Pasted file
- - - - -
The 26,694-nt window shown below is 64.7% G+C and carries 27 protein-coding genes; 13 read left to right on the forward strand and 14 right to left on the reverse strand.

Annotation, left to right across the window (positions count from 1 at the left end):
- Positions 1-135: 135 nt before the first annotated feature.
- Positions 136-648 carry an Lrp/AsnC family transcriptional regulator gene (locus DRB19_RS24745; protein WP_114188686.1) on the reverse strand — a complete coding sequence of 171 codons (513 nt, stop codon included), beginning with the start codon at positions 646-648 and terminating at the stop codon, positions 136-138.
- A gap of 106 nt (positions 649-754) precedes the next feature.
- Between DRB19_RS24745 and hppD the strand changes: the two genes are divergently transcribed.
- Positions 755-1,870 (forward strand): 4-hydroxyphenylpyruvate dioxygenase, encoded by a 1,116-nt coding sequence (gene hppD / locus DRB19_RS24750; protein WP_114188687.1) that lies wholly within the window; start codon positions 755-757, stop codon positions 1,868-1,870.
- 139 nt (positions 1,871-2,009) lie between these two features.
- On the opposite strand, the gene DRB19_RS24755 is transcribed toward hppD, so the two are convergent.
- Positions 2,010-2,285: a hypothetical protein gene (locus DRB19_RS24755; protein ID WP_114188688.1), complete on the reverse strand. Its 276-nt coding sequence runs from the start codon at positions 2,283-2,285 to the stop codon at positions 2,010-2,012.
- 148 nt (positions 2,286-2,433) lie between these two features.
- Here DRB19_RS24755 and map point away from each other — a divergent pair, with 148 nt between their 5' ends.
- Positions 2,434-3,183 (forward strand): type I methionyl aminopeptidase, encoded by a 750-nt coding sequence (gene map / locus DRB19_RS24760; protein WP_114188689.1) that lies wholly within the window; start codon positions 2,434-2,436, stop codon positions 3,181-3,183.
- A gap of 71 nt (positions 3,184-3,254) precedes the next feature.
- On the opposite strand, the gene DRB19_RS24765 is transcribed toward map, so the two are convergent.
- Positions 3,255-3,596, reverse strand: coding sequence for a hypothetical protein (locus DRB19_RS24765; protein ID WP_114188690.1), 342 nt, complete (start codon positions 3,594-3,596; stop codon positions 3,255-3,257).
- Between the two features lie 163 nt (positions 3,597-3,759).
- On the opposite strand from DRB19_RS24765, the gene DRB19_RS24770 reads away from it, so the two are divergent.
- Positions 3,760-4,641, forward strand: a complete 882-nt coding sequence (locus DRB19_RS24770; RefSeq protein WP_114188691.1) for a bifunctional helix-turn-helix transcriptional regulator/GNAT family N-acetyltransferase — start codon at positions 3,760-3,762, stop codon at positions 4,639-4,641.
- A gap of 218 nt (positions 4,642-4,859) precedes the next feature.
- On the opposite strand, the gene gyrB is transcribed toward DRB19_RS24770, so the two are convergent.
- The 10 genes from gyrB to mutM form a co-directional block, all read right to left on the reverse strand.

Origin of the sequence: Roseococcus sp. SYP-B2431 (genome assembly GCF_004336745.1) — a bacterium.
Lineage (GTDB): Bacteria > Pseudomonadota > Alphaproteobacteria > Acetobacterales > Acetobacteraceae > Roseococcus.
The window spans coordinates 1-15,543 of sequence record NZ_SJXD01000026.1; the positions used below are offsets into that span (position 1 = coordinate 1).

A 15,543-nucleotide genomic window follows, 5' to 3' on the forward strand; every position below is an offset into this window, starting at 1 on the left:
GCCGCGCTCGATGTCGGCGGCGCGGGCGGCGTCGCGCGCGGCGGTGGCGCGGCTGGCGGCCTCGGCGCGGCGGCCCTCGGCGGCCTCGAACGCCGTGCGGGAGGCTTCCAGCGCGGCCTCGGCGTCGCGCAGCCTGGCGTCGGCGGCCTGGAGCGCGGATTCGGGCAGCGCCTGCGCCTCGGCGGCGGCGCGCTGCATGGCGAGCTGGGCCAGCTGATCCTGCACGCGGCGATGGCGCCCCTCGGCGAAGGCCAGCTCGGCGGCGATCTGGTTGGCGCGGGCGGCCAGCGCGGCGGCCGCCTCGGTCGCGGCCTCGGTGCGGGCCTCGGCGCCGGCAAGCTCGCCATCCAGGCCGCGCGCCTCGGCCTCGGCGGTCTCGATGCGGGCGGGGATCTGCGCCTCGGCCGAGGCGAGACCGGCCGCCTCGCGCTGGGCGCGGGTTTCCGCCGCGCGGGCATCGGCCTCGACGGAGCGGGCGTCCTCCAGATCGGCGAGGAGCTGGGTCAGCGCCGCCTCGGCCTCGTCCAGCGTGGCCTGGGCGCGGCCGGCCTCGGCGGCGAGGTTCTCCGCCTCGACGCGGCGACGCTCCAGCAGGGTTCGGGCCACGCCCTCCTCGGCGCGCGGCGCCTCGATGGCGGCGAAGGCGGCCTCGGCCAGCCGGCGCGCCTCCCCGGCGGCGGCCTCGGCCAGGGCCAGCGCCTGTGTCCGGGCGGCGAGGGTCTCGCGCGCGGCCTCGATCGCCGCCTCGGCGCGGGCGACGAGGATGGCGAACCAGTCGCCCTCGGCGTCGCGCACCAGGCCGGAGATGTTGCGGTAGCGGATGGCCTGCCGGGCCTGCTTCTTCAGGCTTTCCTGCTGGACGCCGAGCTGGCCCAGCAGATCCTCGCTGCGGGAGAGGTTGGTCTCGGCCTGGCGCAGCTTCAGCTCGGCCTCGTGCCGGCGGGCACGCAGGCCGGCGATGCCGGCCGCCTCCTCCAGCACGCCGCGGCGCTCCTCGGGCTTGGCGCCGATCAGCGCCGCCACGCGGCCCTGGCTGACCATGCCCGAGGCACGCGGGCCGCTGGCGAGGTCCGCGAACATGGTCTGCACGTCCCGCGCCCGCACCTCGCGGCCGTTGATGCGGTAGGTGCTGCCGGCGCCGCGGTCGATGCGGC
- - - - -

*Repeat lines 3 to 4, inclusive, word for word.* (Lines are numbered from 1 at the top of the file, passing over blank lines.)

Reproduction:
- Positions 1-135: 135 nt before the first annotated feature.
- Positions 136-648 carry an Lrp/AsnC family transcriptional regulator gene (locus DRB19_RS24745; protein WP_114188686.1) on the reverse strand — a complete coding sequence of 171 codons (513 nt, stop codon included), beginning with the start codon at positions 646-648 and terminating at the stop codon, positions 136-138.